FacebookTwitterGoogle+RedditEmail

Blood, Snow and NATO

by CHRIS SANDS

in Kabul.

As the powers that be met in Latvia for a NATO summit, the first snowflakes of winter were falling lightly on Kabul city.

The suits thousands of miles away talked about the progress being made here. The Afghan people huddled around pathetic little fires and muttered dark warnings about the future.

Terrorists will not prevail, said the officials. Just wait until the fighting rages again next spring, said the men and women as they shivered in the cold.

The gulf between NATO members and the Afghans they are meant to protect is widening. And it will continue to grow until blood mixes with the rubbish on these streets and Kabul becomes another Baghdad.

Boosting troop levels will not help defeat the insurgency, it will only lead to soldiers, civilians and militants dying in even greater numbers. Every day a new “terrorist” is created by the actions of the foreigners here.

There have already been too many doors kicked in, bombs dropped and innocent people interrogated. The more NATO vehicles that speed through Kandahar or Helmand, the more suicide attackers there will be to hit them.

Support for the insurgency no longer just comes from those Pashtuns who traditionally favour the Taliban, it now exists among a broad section of society. Many Afghans want to fight the occupation forces and Mullah Omar’s band of fundamentalists.

The limited progress that has been made is steadily eaten away by bitter memories and sad new experiences. Last week a van travelling near a NATO convoy on the outskirts of Kabul was shot at and subsequently crashed. One civilian died and four were injured.

Hamid Karzai has lamented the increasing number of innocent people killed as a result of NATO actions, but his fragile grip on power grows weaker with each passing day. The feeling here is that the president will be forced from office, with the Americans ushering in a new figurehead to take his place.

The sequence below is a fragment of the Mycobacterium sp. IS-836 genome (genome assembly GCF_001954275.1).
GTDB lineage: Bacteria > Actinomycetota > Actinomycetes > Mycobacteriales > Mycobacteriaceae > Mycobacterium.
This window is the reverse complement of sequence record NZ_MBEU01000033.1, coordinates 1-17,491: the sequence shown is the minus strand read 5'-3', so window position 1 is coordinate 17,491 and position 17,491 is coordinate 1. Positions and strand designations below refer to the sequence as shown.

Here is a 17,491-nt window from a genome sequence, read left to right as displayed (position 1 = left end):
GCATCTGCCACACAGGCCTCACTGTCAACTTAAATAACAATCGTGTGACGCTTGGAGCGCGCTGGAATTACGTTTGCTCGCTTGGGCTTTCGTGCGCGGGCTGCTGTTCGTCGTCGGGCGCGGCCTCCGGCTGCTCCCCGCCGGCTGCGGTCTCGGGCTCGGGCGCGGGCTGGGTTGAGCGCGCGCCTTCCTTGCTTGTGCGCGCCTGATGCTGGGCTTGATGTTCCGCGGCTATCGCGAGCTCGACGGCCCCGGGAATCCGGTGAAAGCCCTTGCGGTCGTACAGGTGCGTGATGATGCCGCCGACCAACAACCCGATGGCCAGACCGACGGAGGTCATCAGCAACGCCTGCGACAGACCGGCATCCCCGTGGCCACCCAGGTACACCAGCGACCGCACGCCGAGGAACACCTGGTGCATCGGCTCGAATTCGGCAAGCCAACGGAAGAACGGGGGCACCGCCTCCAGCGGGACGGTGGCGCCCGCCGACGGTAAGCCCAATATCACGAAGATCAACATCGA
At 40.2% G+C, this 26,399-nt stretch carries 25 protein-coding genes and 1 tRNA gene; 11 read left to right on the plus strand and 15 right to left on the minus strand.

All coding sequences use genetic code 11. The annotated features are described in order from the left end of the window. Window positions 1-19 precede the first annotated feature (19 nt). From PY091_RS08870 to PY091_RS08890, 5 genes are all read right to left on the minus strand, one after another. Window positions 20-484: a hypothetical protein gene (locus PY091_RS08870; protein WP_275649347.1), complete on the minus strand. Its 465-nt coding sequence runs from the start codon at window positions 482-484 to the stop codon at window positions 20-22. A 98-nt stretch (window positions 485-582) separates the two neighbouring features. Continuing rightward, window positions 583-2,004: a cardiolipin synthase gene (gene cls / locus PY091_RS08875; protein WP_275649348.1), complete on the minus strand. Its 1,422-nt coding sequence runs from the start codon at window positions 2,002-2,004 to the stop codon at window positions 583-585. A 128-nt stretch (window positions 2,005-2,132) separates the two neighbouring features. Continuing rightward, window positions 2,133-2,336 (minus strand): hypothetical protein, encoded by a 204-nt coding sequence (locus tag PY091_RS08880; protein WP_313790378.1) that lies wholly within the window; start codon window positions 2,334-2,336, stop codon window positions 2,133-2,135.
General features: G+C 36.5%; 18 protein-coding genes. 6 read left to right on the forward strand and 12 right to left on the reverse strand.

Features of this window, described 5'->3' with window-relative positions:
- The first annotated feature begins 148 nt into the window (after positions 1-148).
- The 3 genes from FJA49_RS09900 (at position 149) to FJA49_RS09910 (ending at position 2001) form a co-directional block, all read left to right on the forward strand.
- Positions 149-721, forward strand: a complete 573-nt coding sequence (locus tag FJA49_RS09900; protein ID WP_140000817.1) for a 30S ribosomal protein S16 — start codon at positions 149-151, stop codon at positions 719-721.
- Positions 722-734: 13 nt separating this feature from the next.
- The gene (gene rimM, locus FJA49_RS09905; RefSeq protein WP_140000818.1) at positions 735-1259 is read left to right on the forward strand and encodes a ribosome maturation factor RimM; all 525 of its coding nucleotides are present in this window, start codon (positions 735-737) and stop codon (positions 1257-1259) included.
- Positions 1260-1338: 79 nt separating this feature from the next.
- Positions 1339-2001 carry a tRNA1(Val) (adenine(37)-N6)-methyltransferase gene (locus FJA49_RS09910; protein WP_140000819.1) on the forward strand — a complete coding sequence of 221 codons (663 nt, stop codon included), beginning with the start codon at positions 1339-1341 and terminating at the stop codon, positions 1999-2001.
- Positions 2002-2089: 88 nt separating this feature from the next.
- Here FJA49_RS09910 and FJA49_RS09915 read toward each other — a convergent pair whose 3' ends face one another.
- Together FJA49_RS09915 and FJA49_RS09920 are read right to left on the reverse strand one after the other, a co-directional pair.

Trying to impose Western-style democracy upon a country where strict Islamic values dominate was always going to be a miserable failure. But its demise is being hastened by the increasingly violent nature of the occupation.

A new chapter in this country’s tragic recent history has now started. The Taliban cannot be defeated or marginalised , no matter how many times they are called terrorists by NATO officials. Many people support them and a lot of those that don’t will end up backing other militias. A civil war is inevitable if foreign troops stay or leave.

When the snow melts next spring any remaining optimism will be carried away with it. Blood will be all that’s left.

CHRIS SANDS is a British freelance journalist who has been living in Afghanistan since August 2005.

 

 

Weekend Edition
May 06, 2016
Friday - Sunday
Dave Wagner
When Liberals Run Out of Patience: the Impolite Exile of Seymour Hersh
John Stauber
Strange Bedfellows: the Bizarre Coalition of Kochs, Neocons and Democrats Allied Against Trump and His #FUvoters
Rob Urie